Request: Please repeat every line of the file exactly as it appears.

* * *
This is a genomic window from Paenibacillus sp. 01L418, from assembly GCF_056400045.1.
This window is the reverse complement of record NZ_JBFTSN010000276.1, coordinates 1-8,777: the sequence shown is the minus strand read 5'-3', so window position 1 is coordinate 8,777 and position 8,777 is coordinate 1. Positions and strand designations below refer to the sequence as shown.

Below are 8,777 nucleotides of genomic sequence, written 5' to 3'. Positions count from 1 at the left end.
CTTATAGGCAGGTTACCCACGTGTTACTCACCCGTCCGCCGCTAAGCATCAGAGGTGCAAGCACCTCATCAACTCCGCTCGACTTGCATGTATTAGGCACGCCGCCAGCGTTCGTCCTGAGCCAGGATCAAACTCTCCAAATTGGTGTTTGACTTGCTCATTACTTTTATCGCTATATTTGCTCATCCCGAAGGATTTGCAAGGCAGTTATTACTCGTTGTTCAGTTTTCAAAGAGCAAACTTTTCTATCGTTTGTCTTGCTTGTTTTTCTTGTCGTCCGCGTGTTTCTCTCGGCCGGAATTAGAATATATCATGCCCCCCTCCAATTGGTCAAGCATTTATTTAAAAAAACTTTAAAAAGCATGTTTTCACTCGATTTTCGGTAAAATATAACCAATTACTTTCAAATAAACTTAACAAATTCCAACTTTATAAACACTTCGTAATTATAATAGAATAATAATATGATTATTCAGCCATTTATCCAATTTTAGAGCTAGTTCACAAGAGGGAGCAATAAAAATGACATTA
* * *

This is a genomic window from Paenibacillus sp. 01L418, from assembly GCF_056400045.1.
This window is the reverse complement of record NZ_JBFTSN010000276.1, coordinates 1-8,777: the sequence shown is the minus strand read 5'-3', so window position 1 is coordinate 8,777 and position 8,777 is coordinate 1. Positions and strand designations below refer to the sequence as shown.

Below are 8,777 nucleotides of genomic sequence, written 5' to 3'. Positions count from 1 at the left end.
CTTATAGGCAGGTTACCCACGTGTTACTCACCCGTCCGCCGCTAAGCATCAGAGGTGCAAGCACCTCATCAACTCCGCTCGACTTGCATGTATTAGGCACGCCGCCAGCGTTCGTCCTGAGCCAGGATCAAACTCTCCAAATTGGTGTTTGACTTGCTCATTACTTTTATCGCTATATTTGCTCATCCCGAAGGATTTGCAAGGCAGTTATTACTCGTTGTTCAGTTTTCAAAGAGCAAACTTTTCTATCGTTTGTCTTGCTTGTTTTTCTTGTCGTCCGCGTGTTTCTCTCGGCCGGAATTAGAATATATCATGCCCCCCTCCAATTGGTCAAGCATTTATTTAAAAAAACTTTAAAAAGCATGTTTTCACTCGATTTTCGGTAAAATATAACCAATTACTTTCAAATAAACTTAACAAATTCCAACTTTATAAACACTTCGTAATTATAATAGAATAATAATATGATTATTCAGCCATTTATCCAATTTTAGAGCTAGTTCACAAGAGGGAGCAATAAAAATGACATTA